.withTxnsPerBatch(10)
              				.withBatchSize(1000)
              	     		.withIdleTimeout(10)

HiveOptions params

ArgDescriptionType
metaStoreURIhive meta store URI (can be found in hive-site.xml)String (required)
dbNamedatabase nameString (required)
tblNametable nameString (required)
mapperMapper class to map Tuple field names to Table column namesDelimitedRecordHiveMapper or JsonRecordHiveMapper (required)
withTxnsPerBatchHive grants a batch of transactions instead of single transactions to streaming clients like HiveBolt.This setting configures the number of desired transactions per Transaction Batch. Data from all transactions in a single batch end up in a single file. HiveBolt will write a maximum of batchSize events in each transaction in the batch. This setting in conjunction with batchSize provides control over the size of each file. Note that eventually Hive will transparently compact these files into larger files.Integer . default 100
withMaxOpenConnectionsAllow only this number of open connections. If this number is exceeded, the least recently used connection is closed.Integer . default 100
withBatchSizeMax number of events written to Hive in a single Hive transactionInteger. default 15000
withCallTimeout(In milliseconds) Timeout for Hive & HDFS I/O operations, such as openTxn, write, commit, abort.Integer. default 10000
withHeartBeatInterval(In seconds) Interval between consecutive heartbeats sent to Hive to keep unused transactions from expiring. Set this value to 0 to disable heartbeats.Integer. default 240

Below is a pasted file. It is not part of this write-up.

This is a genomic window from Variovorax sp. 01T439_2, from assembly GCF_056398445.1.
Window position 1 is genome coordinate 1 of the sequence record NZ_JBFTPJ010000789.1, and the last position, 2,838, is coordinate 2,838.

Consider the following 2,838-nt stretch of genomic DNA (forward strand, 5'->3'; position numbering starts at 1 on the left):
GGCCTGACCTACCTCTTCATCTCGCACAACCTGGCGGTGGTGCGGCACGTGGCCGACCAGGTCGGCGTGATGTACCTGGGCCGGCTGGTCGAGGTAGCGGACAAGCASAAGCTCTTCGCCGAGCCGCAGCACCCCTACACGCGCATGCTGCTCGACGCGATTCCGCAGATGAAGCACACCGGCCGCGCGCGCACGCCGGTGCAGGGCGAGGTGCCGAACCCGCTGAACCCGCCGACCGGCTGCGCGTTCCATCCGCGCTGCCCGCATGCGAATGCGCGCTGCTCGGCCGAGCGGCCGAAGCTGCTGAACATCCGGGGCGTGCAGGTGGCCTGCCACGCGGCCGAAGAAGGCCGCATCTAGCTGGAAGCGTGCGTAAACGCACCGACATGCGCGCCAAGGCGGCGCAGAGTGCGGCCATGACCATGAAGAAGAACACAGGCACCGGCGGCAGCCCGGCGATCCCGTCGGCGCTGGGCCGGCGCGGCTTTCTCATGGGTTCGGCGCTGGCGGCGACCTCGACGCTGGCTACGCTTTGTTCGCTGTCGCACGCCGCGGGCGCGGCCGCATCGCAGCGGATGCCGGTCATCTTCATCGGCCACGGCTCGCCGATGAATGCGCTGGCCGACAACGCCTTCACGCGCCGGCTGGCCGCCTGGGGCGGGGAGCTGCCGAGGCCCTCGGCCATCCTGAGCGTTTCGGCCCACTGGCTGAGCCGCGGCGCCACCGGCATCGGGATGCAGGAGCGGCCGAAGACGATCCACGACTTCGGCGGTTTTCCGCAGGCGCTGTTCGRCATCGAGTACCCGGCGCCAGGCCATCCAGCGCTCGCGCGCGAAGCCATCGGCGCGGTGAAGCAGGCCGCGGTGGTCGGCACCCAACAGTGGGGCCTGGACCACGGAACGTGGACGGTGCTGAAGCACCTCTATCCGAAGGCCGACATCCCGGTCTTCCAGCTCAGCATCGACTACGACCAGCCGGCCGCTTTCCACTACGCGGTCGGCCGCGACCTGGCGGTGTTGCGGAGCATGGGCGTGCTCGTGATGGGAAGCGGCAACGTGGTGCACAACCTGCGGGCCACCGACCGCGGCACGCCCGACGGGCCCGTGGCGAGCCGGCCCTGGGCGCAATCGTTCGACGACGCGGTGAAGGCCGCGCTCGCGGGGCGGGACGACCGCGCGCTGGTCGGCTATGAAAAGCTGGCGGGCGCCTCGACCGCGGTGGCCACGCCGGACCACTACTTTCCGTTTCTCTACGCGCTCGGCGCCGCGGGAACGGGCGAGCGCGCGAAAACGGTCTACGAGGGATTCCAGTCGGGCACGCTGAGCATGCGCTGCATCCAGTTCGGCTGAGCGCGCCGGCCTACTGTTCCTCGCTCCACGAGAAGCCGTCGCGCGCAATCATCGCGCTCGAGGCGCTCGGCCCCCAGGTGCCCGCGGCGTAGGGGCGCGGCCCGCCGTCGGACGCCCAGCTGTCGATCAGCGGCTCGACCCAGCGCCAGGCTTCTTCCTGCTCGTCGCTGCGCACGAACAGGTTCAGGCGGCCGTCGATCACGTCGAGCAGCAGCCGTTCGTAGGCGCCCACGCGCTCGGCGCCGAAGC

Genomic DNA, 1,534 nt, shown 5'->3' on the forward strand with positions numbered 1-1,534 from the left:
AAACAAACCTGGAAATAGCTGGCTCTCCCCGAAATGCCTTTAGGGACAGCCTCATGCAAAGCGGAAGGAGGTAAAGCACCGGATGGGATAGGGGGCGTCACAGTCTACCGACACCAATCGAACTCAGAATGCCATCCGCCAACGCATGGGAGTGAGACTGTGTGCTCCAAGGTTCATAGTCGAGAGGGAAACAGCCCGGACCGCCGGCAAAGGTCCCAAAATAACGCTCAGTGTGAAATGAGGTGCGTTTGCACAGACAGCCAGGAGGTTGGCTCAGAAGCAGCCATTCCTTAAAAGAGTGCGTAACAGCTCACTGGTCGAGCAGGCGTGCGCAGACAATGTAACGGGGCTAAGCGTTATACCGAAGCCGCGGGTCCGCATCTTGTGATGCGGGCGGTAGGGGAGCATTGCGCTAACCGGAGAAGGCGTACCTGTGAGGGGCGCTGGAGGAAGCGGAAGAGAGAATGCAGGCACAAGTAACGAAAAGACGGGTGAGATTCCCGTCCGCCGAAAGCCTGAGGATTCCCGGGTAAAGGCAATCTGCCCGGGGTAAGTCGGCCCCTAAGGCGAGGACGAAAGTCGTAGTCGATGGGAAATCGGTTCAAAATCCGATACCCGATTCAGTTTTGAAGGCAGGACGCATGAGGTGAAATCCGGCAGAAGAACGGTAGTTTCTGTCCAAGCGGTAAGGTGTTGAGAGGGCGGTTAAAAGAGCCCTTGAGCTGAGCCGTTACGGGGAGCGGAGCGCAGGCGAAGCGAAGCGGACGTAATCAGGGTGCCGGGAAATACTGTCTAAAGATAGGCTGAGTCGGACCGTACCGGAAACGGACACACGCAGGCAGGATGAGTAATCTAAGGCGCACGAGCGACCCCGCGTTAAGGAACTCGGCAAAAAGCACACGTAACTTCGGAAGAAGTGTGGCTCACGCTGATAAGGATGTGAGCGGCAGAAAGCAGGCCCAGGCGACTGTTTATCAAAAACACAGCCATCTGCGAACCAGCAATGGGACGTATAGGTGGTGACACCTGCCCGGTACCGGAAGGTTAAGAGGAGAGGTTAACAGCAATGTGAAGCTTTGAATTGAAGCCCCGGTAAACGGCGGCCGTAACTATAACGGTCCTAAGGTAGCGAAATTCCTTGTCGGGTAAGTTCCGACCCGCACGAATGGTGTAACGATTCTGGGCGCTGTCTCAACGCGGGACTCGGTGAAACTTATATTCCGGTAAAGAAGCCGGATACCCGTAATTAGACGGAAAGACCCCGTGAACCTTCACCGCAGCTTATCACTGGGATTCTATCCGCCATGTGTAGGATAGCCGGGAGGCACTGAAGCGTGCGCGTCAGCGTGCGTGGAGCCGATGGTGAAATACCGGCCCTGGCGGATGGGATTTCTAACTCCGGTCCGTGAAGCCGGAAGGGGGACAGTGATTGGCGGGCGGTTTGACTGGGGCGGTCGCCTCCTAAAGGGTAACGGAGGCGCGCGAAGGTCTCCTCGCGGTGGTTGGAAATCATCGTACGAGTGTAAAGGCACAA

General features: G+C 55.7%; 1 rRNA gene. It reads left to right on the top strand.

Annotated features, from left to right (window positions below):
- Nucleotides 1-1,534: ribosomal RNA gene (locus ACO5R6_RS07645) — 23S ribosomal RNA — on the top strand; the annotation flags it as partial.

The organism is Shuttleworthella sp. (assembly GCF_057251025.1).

withAutoCreatePartitionsHiveBolt will automatically create the necessary Hive partitions to stream to.Boolean. default true
withKerberosPrinicipalKerberos user principal for accessing secure HiveString
withKerberosKeytabKerberos keytab for accessing secure HiveString
withTickTupleInterval(In seconds) If > 0 then the Hive Bolt will periodically flush transaction batches. Enabling this is recommended to avoid tuple timeouts while waiting for a batch to fill up.Integer. default 0

HiveState (org.apache.storm.hive.trident.HiveTrident)

Hive Trident state also follows similar pattern to HiveBolt it takes in HiveOptions as an arg.

   DelimitedRecordHiveMapper mapper = new DelimitedRecordHiveMapper()
            .withColumnFields(new Fields(colNames))
            .withTimeAsPartitionField("YYYY/MM/DD");
            
   HiveOptions hiveOptions = new HiveOptions(metaStoreURI,dbName,tblName,mapper)
                                .withTxnsPerBatch(10)
                				.withBatchSize(1000)
                	     		.withIdleTimeout(10)